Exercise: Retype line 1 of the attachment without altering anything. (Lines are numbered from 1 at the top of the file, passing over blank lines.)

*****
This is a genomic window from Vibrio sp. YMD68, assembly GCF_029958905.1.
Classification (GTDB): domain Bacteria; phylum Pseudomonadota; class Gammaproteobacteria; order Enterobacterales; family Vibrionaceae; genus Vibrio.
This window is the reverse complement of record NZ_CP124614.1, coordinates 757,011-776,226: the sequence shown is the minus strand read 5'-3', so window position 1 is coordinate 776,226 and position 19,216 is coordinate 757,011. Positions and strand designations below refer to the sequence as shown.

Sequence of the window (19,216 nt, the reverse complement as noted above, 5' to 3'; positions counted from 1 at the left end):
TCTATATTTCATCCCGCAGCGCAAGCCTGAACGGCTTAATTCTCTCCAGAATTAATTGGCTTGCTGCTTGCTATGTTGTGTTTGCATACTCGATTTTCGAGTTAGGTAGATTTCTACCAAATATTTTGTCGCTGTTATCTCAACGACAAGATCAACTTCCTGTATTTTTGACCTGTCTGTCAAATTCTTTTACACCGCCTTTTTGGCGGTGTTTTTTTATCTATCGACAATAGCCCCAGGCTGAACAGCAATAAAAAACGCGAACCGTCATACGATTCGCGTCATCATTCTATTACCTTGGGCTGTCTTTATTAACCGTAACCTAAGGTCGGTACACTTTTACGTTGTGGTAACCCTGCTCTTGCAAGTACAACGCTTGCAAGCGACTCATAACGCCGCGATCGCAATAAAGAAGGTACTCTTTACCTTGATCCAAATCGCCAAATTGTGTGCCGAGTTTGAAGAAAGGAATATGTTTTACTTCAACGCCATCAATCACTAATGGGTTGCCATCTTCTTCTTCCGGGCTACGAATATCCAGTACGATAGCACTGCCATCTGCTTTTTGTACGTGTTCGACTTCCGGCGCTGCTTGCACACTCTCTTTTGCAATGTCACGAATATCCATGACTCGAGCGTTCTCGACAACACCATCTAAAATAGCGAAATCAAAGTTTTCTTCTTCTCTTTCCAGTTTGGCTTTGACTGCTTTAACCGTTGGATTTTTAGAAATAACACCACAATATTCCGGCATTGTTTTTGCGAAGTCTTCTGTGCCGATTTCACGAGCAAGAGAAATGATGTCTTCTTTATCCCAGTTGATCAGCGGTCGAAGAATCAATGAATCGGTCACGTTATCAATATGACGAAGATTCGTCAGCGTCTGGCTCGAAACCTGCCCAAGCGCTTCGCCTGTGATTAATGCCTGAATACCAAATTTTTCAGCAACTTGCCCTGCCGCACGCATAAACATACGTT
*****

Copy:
This is a genomic window from Vibrio sp. YMD68, assembly GCF_029958905.1.